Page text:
No More Baby Wipes! Minimalist Monday/Konmari Craft Room Series

Hi friends! A little over a month ago I ran out of baby wipes in the craft room. I used them to wipe ink and paint off stamps and tools and to wipe down my table after I was done a project. After one really messy project I realized I had used about 8 wipes and suddenly I felt like I had a problem! When I reached the end of the pack of wipes I decided to see if I could go a month without them. Find out what I learned in today’s Konmari craft room video!

Video!

I learned that it wasn’t just about the baby wipes, it’s never just about the stuff. It wasn’t about the price of the baby wipes ($1 a pack at the dollar tree) but it was about the COST of buying the baby wipes.

  • The environmental cost, think of 12 bricks of wipes going into the landfill.
  • The time cost-I have to go to the store and buy these.
  • The additional cost of the other things I impulse buy (or my kids impulse buy) when I am in the store. By not buying the $1 pack of wipes I am saving $20 on the other crap I (or my kids) would have picked up without thinking and these unimportant items would be thrown away or break soon thereafter.
  • The storage cost- Hey I’ll grab a few packs so I won’t have to return as often but I must have a place to put them…oh and if they dry out I’ll have use water with them and in that case I might as well use a rag.

I took a couple of weeks to not reach under my table for that pack of wipes. But now I barely think of them. I keep a spray bottle of water under my table and several small cloths hanging from the side. Using a cloth is now second nature.  If I need a stronger cleaner I use 1 part simple green to 10 parts water in a spray bottle for wiping my table or rubber stamps or 1 part baby shampoo and 10 parts water for clear (or rubber) stamps and it works better than wipes. You just need to change the habit. Notice I said “change” and not “kick.” We are not depriving ourselves, we are just being more mindful of our consumption.

I don’t think baby wipes are bad and that you shouldn’t use them. It wasn’t really about the baby wipes remember? Getting in the habit of looking at the things we use and the real cost of the item will save you not only money but time, effort and stress. Let me know what you think in the comments below and til next time happy crafting!

PS “Konmari” refers to the Konmari Method from The Life Changing Magic of Tidying Up by Marie Kondo. It was the framework I used to declutter my craft room and home. I found a great deal of value from it. I have also started listening to the Audiobook How to Stop Worrying and Start Living by Dale Carnegie and am finding value in that as well. Links above are amazon affiliate links where I earn a small commission of the sale at no cost to you. You can also likely find these book from your local library for free.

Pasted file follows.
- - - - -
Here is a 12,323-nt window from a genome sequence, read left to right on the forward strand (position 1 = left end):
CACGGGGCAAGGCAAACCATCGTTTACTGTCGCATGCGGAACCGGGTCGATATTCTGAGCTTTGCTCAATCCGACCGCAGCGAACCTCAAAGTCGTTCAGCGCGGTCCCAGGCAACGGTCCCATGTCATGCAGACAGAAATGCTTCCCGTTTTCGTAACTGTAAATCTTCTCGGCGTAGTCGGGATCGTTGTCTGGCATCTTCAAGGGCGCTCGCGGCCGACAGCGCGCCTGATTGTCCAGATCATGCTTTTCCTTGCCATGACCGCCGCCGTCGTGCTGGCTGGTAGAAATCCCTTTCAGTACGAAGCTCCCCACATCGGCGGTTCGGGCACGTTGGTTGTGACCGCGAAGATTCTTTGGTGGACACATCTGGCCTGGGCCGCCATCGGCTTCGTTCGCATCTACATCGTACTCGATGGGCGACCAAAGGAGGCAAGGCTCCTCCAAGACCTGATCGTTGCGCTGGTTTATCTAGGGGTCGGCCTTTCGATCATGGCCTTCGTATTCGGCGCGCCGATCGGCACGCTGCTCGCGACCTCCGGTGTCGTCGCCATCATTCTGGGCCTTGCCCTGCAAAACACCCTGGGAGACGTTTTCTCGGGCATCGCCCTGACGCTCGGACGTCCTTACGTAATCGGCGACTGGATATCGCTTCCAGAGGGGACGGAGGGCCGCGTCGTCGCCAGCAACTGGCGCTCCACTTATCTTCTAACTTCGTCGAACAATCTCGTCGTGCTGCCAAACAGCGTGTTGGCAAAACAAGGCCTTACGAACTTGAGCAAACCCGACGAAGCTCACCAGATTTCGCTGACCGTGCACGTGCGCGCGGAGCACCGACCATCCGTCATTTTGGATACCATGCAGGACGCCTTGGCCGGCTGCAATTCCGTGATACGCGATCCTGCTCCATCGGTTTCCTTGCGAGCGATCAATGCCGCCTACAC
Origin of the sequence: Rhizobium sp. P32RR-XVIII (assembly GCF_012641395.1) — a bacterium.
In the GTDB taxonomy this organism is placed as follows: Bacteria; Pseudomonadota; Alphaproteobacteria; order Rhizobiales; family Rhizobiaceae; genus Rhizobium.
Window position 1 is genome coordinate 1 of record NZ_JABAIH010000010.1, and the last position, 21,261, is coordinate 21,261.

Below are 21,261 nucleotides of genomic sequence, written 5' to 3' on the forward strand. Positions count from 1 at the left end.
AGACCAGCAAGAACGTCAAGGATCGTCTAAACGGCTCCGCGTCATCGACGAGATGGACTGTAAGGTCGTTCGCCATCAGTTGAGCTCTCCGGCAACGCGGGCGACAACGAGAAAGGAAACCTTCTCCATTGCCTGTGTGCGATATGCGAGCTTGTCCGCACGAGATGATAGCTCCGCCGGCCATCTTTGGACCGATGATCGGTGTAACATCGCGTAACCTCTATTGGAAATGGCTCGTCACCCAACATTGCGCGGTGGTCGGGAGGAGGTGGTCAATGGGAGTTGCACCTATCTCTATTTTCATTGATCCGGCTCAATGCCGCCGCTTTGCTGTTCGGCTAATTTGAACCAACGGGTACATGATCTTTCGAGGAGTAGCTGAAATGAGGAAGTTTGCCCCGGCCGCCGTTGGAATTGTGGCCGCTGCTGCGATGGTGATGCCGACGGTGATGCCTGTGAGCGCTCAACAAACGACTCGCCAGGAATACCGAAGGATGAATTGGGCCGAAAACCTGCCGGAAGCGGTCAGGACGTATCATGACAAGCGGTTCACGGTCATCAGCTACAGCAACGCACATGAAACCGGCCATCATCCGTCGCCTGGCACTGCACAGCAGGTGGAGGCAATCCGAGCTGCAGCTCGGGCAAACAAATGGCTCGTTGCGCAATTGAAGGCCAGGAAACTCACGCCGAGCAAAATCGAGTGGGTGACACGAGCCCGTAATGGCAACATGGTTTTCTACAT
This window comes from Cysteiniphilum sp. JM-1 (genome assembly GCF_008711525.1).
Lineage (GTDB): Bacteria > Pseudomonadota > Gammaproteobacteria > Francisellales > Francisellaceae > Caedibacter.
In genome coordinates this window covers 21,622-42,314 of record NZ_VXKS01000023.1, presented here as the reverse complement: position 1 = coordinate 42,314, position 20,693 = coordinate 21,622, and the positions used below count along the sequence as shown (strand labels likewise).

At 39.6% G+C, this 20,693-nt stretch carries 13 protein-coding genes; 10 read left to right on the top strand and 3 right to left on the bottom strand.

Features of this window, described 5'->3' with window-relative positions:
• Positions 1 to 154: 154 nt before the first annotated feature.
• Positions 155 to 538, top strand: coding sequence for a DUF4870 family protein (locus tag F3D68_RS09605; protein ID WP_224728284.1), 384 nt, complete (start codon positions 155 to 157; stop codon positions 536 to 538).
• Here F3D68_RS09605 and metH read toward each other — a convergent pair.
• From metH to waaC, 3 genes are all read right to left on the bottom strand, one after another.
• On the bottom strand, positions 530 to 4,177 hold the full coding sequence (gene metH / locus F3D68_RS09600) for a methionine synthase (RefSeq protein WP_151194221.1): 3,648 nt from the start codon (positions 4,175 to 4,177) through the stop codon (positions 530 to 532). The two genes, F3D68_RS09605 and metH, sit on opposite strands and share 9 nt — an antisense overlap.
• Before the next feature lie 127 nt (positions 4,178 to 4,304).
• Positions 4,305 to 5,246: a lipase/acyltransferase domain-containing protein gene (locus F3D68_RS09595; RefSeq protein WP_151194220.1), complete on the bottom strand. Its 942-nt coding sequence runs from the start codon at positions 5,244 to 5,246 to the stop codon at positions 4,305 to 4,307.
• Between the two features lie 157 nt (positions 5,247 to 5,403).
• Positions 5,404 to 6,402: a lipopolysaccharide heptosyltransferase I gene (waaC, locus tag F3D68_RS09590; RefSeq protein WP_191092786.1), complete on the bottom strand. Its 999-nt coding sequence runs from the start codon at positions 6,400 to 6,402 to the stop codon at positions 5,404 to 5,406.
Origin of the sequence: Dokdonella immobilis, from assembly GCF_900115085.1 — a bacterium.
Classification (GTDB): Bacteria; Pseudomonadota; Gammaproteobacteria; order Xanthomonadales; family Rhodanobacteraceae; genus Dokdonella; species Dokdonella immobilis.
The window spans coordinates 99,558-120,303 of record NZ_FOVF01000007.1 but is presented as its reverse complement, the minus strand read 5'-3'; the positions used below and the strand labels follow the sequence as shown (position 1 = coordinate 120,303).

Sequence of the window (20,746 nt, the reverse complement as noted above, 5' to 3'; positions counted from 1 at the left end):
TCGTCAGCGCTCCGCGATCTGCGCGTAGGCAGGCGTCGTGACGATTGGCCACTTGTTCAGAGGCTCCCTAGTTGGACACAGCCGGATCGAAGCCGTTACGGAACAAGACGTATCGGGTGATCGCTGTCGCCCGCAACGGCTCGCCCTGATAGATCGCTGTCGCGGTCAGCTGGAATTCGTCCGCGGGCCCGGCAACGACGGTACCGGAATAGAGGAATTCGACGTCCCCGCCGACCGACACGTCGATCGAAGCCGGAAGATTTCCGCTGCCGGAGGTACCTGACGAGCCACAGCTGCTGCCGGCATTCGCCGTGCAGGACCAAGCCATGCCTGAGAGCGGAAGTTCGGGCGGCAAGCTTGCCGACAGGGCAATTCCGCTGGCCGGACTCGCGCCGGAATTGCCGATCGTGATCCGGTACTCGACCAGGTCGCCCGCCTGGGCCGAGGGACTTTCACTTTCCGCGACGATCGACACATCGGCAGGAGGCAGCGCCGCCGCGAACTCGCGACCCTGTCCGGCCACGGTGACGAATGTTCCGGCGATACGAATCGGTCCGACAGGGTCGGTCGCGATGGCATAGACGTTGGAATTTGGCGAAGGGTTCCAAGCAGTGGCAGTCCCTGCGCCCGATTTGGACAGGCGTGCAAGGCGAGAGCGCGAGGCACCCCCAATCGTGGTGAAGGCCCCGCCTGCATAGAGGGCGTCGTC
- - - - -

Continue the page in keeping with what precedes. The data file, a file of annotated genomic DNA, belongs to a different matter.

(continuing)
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Sharpen the Saw & The Difference Time, Good Paper and Reading can Make

Hi freinds! I hope you are having a pleasant weekend.  I took some time this morning to paint while listening to an audiobook, I started listening the The Peach Keeper by Sarah Addison Allen. I thought since I am listening to the Peach keeper I might as well challenge myself and paint a peach in water color. My first attempt was a quick sketch in a lightweight watercolor journal (the Jane Davenport journal that I HAD to have but the more I use it the less I like the paper. I am not knocking it, it is great for mixed media but not as robust as I would like for straight watercolor.) Painting on paper I am not crazy about can be a positive and a negative. On the plus side it is fairly inexpensive and I can be free because I am not afraid of wasting it, heck, I’d love to use it up! I can paint til the cows come home and not give a care about using up my “precious” paper. On the downside the paper is flimsy, it tends to ripple, it can’t take much scrubbing and I really don’t want to put much time or effort onto anything in this book because I know if I come up with something really great the paper won’t handle me working on it with watercolor for that long. Because of this I don’t work on anything too serious in this book.